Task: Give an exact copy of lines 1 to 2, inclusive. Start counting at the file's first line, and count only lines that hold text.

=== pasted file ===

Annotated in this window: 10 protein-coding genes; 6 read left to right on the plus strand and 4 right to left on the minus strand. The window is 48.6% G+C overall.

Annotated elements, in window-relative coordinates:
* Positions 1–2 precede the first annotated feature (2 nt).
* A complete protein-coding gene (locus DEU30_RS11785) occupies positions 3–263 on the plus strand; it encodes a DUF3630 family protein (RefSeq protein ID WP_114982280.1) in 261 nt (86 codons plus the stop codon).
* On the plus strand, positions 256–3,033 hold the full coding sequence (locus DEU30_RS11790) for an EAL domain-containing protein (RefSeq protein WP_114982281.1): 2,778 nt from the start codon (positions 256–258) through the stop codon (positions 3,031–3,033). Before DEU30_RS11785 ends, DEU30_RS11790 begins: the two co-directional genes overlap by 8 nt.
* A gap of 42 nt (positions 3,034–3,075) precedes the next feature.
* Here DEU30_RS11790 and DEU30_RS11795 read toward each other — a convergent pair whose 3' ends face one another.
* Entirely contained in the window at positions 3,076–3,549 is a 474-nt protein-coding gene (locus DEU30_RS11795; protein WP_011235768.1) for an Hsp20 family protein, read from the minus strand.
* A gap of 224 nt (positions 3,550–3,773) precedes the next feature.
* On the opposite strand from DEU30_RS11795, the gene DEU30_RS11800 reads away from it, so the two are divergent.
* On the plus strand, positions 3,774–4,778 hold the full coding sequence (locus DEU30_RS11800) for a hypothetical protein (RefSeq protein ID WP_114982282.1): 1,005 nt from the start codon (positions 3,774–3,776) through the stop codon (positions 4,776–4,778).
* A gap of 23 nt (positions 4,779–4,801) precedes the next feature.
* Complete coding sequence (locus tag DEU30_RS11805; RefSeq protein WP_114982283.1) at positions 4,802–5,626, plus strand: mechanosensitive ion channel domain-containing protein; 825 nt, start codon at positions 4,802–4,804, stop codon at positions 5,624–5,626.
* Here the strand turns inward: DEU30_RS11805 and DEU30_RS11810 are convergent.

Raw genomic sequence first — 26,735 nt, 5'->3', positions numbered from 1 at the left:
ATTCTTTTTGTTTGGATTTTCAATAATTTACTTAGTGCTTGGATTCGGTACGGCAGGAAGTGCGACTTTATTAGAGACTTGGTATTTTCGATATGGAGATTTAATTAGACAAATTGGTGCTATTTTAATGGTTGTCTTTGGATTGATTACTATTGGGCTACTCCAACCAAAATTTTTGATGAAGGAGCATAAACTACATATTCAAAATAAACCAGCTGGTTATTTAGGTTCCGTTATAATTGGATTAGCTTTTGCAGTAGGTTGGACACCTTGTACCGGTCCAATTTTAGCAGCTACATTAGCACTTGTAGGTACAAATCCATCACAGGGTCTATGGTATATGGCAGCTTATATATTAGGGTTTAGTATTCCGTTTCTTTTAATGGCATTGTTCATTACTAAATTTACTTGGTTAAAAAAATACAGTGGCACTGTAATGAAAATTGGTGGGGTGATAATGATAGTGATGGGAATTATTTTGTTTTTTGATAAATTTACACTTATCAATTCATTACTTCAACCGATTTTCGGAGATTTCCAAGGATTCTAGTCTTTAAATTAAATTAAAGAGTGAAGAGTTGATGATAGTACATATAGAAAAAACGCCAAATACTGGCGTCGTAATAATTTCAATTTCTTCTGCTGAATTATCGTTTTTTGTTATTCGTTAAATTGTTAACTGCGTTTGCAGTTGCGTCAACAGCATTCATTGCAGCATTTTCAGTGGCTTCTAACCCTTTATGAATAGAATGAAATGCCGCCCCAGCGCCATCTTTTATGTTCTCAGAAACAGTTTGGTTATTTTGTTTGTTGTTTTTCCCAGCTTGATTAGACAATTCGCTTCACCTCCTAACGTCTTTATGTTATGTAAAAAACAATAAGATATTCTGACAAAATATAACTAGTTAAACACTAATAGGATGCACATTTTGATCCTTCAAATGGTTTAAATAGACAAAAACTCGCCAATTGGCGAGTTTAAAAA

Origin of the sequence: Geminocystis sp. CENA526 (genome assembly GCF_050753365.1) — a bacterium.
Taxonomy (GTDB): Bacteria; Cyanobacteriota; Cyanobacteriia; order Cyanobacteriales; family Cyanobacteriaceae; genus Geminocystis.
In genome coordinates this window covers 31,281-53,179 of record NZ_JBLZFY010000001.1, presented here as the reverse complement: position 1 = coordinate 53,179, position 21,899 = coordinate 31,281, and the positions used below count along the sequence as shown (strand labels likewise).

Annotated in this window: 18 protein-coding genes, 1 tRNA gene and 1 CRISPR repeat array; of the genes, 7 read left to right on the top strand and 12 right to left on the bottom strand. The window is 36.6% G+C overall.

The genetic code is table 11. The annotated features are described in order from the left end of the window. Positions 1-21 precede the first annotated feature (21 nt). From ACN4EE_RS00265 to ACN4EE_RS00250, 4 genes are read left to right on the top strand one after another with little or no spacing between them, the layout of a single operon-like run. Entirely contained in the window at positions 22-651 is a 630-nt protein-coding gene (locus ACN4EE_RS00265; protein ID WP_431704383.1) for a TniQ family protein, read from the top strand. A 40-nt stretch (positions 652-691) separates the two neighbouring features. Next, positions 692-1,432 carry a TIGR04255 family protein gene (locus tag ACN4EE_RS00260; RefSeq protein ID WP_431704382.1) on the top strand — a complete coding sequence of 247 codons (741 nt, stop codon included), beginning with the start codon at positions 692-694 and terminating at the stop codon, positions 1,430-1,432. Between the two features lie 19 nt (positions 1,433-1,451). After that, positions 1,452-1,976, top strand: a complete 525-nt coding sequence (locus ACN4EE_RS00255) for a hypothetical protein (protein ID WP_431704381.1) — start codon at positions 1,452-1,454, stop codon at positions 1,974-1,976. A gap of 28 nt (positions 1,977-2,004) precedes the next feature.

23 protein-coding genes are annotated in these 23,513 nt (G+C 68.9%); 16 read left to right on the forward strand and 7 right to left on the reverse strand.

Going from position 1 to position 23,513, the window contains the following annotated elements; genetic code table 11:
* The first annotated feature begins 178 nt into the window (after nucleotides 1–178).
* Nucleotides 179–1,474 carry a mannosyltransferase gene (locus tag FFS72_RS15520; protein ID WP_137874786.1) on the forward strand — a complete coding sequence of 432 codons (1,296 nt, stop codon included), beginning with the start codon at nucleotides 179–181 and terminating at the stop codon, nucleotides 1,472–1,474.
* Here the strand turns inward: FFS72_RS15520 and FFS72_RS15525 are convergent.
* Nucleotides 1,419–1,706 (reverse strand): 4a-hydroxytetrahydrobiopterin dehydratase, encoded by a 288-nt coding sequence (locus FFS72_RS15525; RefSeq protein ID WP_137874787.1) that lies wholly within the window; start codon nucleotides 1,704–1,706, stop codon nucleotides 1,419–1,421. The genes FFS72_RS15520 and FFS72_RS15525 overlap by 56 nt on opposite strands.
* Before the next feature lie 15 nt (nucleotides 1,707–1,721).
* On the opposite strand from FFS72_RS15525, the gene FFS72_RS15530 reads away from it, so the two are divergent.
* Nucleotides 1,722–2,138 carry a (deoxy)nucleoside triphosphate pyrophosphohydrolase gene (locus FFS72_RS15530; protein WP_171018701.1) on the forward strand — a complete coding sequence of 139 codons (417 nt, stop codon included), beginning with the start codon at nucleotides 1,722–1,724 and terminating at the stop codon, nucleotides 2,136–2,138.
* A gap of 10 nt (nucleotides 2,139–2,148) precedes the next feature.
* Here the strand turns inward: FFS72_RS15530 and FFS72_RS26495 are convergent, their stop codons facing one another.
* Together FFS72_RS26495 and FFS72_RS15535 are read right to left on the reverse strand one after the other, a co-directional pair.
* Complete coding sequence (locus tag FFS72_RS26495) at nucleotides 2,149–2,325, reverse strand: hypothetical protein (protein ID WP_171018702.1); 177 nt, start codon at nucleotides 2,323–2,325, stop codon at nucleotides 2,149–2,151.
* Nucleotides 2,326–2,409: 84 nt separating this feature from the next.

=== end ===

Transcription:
Annotated in this window: 10 protein-coding genes; 6 read left to right on the plus strand and 4 right to left on the minus strand. The window is 48.6% G+C overall.

Annotated elements, in window-relative coordinates: